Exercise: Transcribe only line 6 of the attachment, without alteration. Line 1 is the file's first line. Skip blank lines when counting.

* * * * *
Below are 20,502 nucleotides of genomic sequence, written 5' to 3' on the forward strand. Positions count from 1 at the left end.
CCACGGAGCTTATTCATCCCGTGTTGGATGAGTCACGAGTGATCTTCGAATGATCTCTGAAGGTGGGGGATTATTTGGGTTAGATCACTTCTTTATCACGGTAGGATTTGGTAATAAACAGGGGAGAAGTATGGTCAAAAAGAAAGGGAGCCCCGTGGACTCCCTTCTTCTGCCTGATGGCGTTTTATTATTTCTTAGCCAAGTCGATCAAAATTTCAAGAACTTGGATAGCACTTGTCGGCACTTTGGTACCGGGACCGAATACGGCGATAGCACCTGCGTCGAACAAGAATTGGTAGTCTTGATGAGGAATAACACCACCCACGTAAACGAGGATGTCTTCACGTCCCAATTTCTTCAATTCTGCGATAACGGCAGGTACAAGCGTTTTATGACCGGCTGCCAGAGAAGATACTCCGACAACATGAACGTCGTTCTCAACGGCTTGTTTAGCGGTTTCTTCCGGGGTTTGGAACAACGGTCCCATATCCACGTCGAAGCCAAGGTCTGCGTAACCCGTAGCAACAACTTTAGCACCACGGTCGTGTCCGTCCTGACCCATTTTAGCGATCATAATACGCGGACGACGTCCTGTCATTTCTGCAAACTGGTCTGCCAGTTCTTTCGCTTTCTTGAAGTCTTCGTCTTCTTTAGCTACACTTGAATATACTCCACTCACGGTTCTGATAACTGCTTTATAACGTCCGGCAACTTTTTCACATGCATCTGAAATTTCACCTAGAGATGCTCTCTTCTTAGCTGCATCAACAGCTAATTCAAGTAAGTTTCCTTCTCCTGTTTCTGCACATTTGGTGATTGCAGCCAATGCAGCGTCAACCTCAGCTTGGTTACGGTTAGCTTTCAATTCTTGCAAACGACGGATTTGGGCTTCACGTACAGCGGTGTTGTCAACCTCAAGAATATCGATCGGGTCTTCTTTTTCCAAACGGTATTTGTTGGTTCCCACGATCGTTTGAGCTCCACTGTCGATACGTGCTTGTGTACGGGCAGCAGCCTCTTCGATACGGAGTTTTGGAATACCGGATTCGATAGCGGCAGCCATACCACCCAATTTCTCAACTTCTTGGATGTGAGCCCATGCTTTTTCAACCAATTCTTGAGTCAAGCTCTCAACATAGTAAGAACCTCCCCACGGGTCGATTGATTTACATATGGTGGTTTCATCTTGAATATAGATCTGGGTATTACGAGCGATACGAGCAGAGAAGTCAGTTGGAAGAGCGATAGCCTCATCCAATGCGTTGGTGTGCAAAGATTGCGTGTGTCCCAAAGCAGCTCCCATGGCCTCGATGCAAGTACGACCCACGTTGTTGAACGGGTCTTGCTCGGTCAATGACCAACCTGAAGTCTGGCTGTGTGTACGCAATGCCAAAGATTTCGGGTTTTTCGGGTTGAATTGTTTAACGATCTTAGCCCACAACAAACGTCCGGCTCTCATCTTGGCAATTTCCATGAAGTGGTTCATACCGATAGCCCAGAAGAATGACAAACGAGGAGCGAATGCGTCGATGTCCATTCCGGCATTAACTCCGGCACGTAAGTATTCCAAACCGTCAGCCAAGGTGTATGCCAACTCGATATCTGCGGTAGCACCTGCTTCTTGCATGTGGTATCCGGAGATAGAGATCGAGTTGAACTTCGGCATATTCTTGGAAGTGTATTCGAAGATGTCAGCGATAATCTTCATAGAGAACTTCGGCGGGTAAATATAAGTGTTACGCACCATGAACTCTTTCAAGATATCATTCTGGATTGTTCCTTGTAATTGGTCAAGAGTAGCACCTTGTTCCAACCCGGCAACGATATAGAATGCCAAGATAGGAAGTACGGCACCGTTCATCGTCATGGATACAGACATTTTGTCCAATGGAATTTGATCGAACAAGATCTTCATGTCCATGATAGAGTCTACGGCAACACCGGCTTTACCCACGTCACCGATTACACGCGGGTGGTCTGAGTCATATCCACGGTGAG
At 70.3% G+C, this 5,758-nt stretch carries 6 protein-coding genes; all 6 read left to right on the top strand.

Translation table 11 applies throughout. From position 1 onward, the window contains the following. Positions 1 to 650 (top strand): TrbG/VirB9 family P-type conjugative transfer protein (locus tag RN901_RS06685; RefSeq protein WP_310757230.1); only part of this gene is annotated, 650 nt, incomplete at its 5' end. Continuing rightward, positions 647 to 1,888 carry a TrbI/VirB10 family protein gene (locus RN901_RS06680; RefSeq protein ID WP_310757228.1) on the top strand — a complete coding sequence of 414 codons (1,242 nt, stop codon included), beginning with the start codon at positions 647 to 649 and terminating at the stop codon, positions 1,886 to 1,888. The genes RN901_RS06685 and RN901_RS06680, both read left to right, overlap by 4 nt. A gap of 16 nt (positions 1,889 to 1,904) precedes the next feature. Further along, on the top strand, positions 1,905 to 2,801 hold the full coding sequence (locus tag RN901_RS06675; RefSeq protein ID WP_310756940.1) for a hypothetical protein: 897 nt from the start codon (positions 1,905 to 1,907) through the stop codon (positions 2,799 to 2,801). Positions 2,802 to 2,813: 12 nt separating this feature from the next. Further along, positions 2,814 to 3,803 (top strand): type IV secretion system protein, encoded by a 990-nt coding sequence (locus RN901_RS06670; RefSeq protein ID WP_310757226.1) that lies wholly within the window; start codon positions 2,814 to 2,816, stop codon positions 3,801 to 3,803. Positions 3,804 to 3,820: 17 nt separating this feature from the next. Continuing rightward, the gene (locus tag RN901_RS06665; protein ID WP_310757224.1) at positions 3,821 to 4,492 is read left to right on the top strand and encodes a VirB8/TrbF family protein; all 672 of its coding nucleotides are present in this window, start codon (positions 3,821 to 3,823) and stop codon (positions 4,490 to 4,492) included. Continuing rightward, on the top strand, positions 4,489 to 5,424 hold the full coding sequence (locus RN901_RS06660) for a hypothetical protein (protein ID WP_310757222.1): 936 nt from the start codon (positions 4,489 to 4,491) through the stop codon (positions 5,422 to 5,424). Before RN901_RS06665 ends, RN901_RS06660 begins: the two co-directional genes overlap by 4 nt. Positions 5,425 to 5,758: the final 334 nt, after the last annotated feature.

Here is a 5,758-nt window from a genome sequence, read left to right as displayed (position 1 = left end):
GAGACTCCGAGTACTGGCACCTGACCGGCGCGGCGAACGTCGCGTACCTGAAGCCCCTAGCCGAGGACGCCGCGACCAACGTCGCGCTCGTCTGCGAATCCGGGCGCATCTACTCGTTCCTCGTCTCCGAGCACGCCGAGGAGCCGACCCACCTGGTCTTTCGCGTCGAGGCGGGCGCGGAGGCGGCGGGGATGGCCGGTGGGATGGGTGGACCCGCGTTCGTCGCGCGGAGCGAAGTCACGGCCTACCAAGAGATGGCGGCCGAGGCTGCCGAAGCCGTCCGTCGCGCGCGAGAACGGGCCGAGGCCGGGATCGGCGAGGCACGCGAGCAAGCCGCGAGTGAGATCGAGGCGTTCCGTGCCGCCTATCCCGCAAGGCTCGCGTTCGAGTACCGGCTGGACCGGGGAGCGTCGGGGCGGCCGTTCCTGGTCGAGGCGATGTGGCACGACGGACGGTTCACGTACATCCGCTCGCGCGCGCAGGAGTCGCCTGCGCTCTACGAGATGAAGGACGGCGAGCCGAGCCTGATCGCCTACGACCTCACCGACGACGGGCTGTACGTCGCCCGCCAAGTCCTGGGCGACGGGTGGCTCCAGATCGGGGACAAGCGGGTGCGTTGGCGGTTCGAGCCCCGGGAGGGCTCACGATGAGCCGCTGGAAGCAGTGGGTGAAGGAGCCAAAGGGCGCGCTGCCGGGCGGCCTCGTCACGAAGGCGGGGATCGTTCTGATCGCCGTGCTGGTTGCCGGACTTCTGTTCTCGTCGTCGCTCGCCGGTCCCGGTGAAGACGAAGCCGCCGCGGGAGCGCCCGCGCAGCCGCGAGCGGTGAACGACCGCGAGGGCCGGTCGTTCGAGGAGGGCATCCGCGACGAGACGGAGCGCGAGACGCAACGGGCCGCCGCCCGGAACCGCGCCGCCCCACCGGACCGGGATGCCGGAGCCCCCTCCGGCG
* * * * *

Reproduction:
GAGACTCCGAGTACTGGCACCTGACCGGCGCGGCGAACGTCGCGTACCTGAAGCCCCTAGCCGAGGACGCCGCGACCAACGTCGCGCTCGTCTGCGAATCCGGGCGCATCTACTCGTTCCTCGTCTCCGAGCACGCCGAGGAGCCGACCCACCTGGTCTTTCGCGTCGAGGCGGGCGCGGAGGCGGCGGGGATGGCCGGTGGGATGGGTGGACCCGCGTTCGTCGCGCGGAGCGAAGTCACGGCCTACCAAGAGATGGCGGCCGAGGCTGCCGAAGCCGTCCGTCGCGCGCGAGAACGGGCCGAGGCCGGGATCGGCGAGGCACGCGAGCAAGCCGCGAGTGAGATCGAGGCGTTCCGTGCCGCCTATCCCGCAAGGCTCGCGTTCGAGTACCGGCTGGACCGGGGAGCGTCGGGGCGGCCGTTCCTGGTCGAGGCGATGTGGCACGACGGACGGTTCACGTACATCCGCTCGCGCGCGCAGGAGTCGCCTGCGCTCTACGAGATGAAGGACGGCGAGCCGAGCCTGATCGCCTACGACCTCACCGACGACGGGCTGTACGTCGCCCGCCAAGTCCTGGGCGACGGGTGGCTCCAGATCGGGGACAAGCGGGTGCGTTGGCGGTTCGAGCCCCGGGAGGGCTCACGATGAGCCGCTGGAAGCAGTGGGTGAAGGAGCCAAAGGGCGCGCTGCCGGGCGGCCTCGTCACGAAGGCGGGGATCGTTCTGATCGCCGTGCTGGTTGCCGGACTTCTGTTCTCGTCGTCGCTCGCCGGTCCCGGTGAAGACGAAGCCGCCGCGGGAGCGCCCGCGCAGCCGCGAGCGGTGAACGACCGCGAGGGCCGGTCGTTCGAGGAGGGCATCCGCGACGAGACGGAGCGCGAGACGCAACGGGCCGCCGCCCGGAACCGCGCCGCCCCACCGGACCGGGATGCCGGAGCCCCCTCCGGCG